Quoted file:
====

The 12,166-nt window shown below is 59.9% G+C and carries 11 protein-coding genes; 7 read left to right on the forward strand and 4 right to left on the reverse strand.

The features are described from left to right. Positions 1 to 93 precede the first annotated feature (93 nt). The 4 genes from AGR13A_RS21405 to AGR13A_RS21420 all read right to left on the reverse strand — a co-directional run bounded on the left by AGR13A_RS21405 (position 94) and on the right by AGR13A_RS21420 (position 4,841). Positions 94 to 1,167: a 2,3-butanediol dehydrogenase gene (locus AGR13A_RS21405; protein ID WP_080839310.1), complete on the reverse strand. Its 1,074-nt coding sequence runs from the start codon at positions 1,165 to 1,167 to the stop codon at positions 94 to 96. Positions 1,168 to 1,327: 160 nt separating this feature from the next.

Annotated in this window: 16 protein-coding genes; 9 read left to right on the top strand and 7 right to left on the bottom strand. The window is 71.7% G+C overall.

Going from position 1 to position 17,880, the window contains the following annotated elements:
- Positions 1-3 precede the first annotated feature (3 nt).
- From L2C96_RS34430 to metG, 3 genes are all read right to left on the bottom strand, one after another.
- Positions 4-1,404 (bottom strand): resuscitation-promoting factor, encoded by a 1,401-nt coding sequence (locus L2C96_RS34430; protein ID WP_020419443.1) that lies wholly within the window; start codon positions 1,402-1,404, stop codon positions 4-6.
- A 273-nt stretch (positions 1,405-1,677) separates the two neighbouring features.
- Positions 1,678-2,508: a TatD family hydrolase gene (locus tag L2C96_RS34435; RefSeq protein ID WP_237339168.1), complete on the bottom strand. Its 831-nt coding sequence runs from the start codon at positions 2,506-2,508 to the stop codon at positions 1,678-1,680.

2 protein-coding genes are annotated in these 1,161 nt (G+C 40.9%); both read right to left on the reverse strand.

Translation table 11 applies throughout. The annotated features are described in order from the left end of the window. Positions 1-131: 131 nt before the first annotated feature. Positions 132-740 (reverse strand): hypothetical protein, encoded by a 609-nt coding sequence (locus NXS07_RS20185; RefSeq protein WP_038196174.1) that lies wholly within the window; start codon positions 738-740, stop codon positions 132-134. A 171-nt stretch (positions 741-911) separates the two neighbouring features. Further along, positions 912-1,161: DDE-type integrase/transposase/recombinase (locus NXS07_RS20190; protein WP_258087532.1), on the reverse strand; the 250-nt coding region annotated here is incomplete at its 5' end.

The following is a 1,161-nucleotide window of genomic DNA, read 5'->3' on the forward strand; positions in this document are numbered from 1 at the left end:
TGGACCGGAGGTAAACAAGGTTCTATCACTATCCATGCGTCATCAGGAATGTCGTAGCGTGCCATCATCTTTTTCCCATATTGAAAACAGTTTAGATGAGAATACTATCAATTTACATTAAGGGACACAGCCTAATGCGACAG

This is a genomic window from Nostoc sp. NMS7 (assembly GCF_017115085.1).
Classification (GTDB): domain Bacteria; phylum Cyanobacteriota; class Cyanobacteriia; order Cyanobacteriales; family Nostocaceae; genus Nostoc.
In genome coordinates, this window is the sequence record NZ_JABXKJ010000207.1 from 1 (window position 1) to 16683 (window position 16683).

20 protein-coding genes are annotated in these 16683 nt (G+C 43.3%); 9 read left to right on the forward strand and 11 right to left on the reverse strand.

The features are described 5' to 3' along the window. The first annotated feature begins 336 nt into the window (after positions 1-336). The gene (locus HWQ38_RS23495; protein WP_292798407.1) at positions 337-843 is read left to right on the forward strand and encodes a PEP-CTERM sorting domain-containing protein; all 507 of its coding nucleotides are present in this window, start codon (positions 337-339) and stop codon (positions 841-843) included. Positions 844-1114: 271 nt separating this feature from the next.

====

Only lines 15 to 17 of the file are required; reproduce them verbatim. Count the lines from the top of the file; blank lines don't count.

Classification (GTDB): domain Bacteria; phylum Cyanobacteriota; class Cyanobacteriia; order Cyanobacteriales; family Nostocaceae; genus Nostoc.
In genome coordinates, this window is the sequence record NZ_JABXKJ010000207.1 from 1 (window position 1) to 16683 (window position 16683).

20 protein-coding genes are annotated in these 16683 nt (G+C 43.3%); 9 read left to right on the forward strand and 11 right to left on the reverse strand.